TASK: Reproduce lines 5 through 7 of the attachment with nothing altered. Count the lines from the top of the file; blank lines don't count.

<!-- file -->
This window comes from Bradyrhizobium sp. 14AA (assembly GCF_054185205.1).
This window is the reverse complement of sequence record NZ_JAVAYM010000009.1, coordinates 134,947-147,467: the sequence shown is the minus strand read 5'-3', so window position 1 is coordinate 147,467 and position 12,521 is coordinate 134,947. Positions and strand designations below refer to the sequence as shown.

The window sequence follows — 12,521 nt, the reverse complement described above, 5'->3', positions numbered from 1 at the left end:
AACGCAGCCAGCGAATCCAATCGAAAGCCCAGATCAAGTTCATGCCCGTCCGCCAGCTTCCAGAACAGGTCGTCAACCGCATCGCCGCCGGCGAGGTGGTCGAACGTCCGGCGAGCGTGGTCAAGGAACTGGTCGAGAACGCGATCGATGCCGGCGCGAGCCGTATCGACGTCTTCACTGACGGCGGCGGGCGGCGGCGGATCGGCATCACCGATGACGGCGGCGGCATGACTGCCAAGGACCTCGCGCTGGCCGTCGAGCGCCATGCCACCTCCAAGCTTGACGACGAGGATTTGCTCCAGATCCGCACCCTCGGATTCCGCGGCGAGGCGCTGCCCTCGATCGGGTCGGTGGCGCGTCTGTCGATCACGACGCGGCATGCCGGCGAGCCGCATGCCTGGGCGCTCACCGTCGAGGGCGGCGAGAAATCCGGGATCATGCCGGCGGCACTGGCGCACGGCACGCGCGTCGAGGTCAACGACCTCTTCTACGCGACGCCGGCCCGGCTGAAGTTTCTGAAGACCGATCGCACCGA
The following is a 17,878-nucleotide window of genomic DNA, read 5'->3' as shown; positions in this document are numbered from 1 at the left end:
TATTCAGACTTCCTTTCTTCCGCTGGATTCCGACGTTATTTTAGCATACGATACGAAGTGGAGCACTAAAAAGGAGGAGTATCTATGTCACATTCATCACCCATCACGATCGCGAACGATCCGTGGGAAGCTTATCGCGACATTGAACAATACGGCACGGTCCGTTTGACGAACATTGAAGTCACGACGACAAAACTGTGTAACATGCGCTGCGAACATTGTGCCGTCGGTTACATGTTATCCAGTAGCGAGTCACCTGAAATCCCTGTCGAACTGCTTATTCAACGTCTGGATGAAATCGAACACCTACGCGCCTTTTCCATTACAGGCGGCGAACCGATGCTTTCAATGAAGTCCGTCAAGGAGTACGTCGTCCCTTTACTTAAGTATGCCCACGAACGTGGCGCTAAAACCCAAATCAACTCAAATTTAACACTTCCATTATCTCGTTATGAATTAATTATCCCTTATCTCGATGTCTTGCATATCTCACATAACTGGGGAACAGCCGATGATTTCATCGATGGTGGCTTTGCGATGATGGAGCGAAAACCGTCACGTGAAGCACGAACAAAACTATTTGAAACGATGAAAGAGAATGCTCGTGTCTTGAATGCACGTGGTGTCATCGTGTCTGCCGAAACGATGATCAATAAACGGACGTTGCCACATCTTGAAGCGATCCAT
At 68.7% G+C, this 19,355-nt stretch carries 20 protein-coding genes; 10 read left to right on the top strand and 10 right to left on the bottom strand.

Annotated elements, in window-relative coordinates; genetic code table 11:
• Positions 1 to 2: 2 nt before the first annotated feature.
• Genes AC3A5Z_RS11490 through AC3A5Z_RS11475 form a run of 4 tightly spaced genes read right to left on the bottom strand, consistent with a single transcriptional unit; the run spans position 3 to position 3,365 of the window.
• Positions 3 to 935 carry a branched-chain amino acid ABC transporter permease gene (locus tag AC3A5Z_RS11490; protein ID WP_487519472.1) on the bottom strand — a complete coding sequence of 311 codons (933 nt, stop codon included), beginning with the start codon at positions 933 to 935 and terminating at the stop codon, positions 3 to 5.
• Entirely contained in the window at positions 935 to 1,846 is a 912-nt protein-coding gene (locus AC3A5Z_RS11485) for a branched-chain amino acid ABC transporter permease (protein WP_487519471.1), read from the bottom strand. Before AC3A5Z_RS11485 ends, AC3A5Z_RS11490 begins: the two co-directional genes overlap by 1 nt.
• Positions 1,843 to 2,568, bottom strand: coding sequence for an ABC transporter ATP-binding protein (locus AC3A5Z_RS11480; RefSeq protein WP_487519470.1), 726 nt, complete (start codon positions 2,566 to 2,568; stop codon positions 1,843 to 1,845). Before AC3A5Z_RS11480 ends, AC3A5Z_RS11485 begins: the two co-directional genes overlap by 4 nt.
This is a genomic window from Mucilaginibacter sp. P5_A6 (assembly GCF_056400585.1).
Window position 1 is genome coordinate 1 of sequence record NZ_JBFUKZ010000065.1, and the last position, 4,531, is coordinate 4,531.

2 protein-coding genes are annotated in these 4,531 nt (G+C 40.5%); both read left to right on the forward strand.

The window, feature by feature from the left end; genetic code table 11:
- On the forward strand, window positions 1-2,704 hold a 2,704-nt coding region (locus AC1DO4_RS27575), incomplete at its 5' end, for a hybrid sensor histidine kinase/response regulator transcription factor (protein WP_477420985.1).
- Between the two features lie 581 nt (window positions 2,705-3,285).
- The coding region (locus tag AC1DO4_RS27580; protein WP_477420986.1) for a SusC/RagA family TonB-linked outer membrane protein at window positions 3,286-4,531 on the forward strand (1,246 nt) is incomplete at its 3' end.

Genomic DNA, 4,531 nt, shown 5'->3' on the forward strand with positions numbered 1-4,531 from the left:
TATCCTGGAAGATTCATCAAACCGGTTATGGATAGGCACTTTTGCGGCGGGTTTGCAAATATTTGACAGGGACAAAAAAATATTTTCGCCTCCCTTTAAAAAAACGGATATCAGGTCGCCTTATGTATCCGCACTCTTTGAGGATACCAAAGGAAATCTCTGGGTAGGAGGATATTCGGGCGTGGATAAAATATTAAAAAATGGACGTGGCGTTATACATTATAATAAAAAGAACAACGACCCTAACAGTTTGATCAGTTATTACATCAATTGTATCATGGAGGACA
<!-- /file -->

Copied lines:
The following is a 17,878-nucleotide window of genomic DNA, read 5'->3' as shown; positions in this document are numbered from 1 at the left end:
TATTCAGACTTCCTTTCTTCCGCTGGATTCCGACGTTATTTTAGCATACGATACGAAGTGGAGCACTAAAAAGGAGGAGTATCTATGTCACATTCATCACCCATCACGATCGCGAACGATCCGTGGGAAGCTTATCGCGACATTGAACAATACGGCACGGTCCGTTTGACGAACATTGAAGTCACGACGACAAAACTGTGTAACATGCGCTGCGAACATTGTGCCGTCGGTTACATGTTATCCAGTAGCGAGTCACCTGAAATCCCTGTCGAACTGCTTATTCAACGTCTGGATGAAATCGAACACCTACGCGCCTTTTCCATTACAGGCGGCGAACCGATGCTTTCAATGAAGTCCGTCAAGGAGTACGTCGTCCCTTTACTTAAGTATGCCCACGAACGTGGCGCTAAAACCCAAATCAACTCAAATTTAACACTTCCATTATCTCGTTATGAATTAATTATCCCTTATCTCGATGTCTTGCATATCTCACATAACTGGGGAACAGCCGATGATTTCATCGATGGTGGCTTTGCGATGATGGAGCGAAAACCGTCACGTGAAGCACGAACAAAACTATTTGAAACGATGAAAGAGAATGCTCGTGTCTTGAATGCACGTGGTGTCATCGTGTCTGCCGAAACGATGATCAATAAACGGACGTTGCCACATCTTGAAGCGATCCAT
At 68.7% G+C, this 19,355-nt stretch carries 20 protein-coding genes; 10 read left to right on the top strand and 10 right to left on the bottom strand.